The fact is that we can classify acts of consciousness into two types: imaginary-acts (and acts--such as concepts of unicorns--that are based on imaginary-acts), and reactions (such as perceptions and perception-based concepts).

Since the contents of an imaginary-act is not different from the contents of a reaction (except sometimes in the degree of vividness), then it can't be that imaginings have some special quality about them (like being in black-and-white) which would distinguish them from reactions.

That is, whatever you can experience as a perception can be reproduced (in, for instance, a dream) as an act of pure imagination. You can even dream that you aren't dreaming, and convince yourself in a dream (by pinching yourself in it, for instance) that you're awake. You dream in color; your dreams can be perfectly logical, and waking life can be fantastic at times--and so on.

So what allows us to distinguish these two classes of experience?

DEFINITION: Imaginary acts are acts where the consciousness recognizes that the mind is acting spontaneously: that is, that the mind is producing the consciousness "on its own," without reacting to anything outside itself. The characteristic of imaginary acts is that we have control over them, and can change them at will.

This is something of an oversimplification, but it is generally true.

DEFINITION: A reaction is an act where we recognize that the mind is acting in response to something, or is reacting to something other than itself. The characteristic of a reaction is that the particular form of consciousness is being forced on us; we see this way because something outside us is making us see this way.

The distinction is based on the fact that the act of consciousness is aware of itself as an act; so it recognizes, generally speaking, when it is doing something by itself, or when it is responding to something else. As I say, there are complications with this (we can have hallucinations); but this is not the place to discuss them, since they turn out to be complications and not falsfications of what was said.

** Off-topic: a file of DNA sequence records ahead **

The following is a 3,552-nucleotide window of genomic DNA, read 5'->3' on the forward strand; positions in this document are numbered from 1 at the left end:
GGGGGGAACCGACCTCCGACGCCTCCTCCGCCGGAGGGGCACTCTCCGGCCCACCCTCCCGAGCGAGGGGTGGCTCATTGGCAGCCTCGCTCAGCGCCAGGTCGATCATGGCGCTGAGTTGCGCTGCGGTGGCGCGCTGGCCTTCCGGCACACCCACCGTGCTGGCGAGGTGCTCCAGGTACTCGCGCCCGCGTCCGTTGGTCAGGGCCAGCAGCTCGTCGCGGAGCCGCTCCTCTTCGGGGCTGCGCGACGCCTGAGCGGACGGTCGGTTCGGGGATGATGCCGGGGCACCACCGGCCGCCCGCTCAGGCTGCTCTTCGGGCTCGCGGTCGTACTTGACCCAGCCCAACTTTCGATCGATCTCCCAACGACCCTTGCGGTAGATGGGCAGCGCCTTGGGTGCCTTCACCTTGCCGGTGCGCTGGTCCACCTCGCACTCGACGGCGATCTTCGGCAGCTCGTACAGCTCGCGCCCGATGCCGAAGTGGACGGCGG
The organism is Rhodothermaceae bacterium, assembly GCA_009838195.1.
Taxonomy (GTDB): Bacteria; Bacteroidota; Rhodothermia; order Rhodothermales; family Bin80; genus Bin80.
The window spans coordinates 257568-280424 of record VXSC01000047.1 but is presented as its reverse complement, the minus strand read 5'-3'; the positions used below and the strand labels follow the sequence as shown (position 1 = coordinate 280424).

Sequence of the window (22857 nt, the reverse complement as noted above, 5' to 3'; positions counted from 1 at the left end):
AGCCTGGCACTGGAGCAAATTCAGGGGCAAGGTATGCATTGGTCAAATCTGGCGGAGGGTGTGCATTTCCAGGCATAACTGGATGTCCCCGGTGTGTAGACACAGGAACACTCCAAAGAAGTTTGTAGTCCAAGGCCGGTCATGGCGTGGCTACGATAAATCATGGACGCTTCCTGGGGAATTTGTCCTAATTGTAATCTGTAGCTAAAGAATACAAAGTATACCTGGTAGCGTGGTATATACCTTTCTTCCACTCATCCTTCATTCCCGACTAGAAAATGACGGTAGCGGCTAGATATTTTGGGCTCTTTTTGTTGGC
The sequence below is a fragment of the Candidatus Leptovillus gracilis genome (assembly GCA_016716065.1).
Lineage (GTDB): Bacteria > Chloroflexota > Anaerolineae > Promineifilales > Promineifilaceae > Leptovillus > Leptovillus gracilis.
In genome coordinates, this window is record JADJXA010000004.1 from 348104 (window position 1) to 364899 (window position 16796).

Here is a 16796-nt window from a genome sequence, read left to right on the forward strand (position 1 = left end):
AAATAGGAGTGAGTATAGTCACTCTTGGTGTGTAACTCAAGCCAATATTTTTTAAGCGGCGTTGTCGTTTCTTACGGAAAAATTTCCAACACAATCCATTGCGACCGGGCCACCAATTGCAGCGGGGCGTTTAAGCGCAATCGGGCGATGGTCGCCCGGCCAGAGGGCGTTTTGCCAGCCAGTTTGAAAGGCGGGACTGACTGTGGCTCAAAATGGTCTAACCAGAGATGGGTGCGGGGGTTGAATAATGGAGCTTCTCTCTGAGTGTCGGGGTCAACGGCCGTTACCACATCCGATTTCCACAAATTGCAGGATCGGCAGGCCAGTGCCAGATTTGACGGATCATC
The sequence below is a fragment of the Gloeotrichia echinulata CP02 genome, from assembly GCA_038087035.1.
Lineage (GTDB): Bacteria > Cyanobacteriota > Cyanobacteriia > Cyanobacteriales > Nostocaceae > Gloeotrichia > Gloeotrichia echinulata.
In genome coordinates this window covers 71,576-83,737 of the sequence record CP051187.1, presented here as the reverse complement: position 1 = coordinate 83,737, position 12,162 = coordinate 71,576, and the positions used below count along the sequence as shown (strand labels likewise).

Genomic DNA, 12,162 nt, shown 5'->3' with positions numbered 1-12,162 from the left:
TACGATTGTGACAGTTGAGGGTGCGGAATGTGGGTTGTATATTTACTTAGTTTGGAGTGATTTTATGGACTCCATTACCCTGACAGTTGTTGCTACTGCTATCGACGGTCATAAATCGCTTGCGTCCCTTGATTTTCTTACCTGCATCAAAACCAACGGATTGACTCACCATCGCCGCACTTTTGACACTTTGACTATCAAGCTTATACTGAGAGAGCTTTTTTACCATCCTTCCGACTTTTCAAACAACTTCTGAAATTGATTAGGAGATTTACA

1.3.2. Existence as cause

The fact, then, that we have these two types of consciousness, is obviously only explainable on the grounds that reaction-type consciousness is caused by something outside itself. If it weren't, there would be no way to distinguish the two classes.

DEFINITION: Existence is whatever-it-is that we react to when we have a reactive-experience. And since you can say that by definition a re-action responds to an act, we can say that existence is activity.

That is, take "activity" in its broadest possible sense, so that it would include not only acting on something, but being active without having any particular effect, and would also include "being passive" (i.e. reacting) within it, and you have the sense in which existence and activity are synonyms.

Note that by saying that existence is activity, we don't know what existence "really is, as it is out there;" if you examine what you mean by "activity," you find that your direct experience of it is your experience of your own consciousness (which reacts to itself, as I said); and any other activity is analogous to this (because you react to it consciously when you know it). So all you mean by "activity" is "what I react to consciously"--which is what we mean by "existence."

1.3.3. The object of consciousness

Since, in the reactive-consciousness, the reaction is responding to existence, then it refers to the existence as to what it is "about," so to speak. That is, when you see the field in front of you, your visual impression recognizes that it is a reaction-to something (the field); and so it "talks about" the field.

Thus, existence is the object of consciousness. Existence is what consciousness "talks about" when it "talks about" something, because it is what the consciousness refers to as what caused it.

Note that imaginary consciousness has no object. When you imagine a unicorn, the "image" of the unicorn is simply the form of the act of imagining, and doesn't "talk about" any unicorn. You precisely recognize that there aren't any unicorns, or that the image doesn't refer to anything at all.

So not all acts of consciousness have objects; only reactions do.

Now the real problem of objectivity is connected with the fact that reactive-consciousness is just a reaction. Immanuel Kant got to what we have called "existence"; but he called it "(x)", because, though we might know that there was a something-or-other responsible for what he called our "sensations," we could know nothing at all about what it is; even whether there was one something for all sensations, or whether each one was produced by its own something, and whether the sensation was at all like what produced it.